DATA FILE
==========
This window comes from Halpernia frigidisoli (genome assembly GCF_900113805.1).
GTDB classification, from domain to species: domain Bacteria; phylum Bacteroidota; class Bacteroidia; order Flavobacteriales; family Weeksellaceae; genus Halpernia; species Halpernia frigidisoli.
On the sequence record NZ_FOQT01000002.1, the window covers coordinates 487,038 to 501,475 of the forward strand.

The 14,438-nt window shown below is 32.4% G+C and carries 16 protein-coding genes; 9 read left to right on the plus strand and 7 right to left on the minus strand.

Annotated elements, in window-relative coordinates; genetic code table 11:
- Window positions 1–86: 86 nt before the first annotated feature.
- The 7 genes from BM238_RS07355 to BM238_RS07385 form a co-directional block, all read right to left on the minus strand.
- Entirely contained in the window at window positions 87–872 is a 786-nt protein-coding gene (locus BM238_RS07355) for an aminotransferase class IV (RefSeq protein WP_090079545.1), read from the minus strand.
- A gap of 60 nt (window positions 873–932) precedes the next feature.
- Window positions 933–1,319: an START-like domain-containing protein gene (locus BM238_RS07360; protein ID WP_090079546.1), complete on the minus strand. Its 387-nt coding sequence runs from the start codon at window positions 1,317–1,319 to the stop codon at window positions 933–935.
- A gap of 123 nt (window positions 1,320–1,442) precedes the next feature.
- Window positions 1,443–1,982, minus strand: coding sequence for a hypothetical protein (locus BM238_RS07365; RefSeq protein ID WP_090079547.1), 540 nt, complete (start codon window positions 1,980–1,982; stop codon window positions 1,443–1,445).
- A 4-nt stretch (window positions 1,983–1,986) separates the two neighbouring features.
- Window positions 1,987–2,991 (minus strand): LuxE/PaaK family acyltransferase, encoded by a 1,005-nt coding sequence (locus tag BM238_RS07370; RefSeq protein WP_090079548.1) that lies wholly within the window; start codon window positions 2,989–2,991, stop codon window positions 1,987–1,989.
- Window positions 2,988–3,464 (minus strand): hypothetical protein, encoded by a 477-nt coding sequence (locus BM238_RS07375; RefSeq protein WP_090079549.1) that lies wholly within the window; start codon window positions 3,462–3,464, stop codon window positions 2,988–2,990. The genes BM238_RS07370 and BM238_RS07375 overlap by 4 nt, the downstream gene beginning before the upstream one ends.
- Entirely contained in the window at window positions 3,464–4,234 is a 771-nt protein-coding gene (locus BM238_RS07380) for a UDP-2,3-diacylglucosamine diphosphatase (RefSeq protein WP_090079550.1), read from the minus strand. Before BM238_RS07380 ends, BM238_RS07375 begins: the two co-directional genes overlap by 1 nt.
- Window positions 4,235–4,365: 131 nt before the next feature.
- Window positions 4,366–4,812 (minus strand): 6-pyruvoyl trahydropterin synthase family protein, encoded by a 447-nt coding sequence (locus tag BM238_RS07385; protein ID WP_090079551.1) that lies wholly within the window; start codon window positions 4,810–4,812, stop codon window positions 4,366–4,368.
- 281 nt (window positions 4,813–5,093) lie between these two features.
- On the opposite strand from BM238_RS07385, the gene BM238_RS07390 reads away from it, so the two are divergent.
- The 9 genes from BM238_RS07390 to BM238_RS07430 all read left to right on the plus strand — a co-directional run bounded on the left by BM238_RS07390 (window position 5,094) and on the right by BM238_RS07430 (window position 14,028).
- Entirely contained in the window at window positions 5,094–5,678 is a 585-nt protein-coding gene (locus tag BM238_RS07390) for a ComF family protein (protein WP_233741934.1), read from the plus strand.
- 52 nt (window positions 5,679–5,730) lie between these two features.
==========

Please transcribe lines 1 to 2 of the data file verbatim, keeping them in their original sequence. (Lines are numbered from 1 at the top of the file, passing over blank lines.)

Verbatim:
This window comes from Halpernia frigidisoli (genome assembly GCF_900113805.1).
GTDB classification, from domain to species: domain Bacteria; phylum Bacteroidota; class Bacteroidia; order Flavobacteriales; family Weeksellaceae; genus Halpernia; species Halpernia frigidisoli.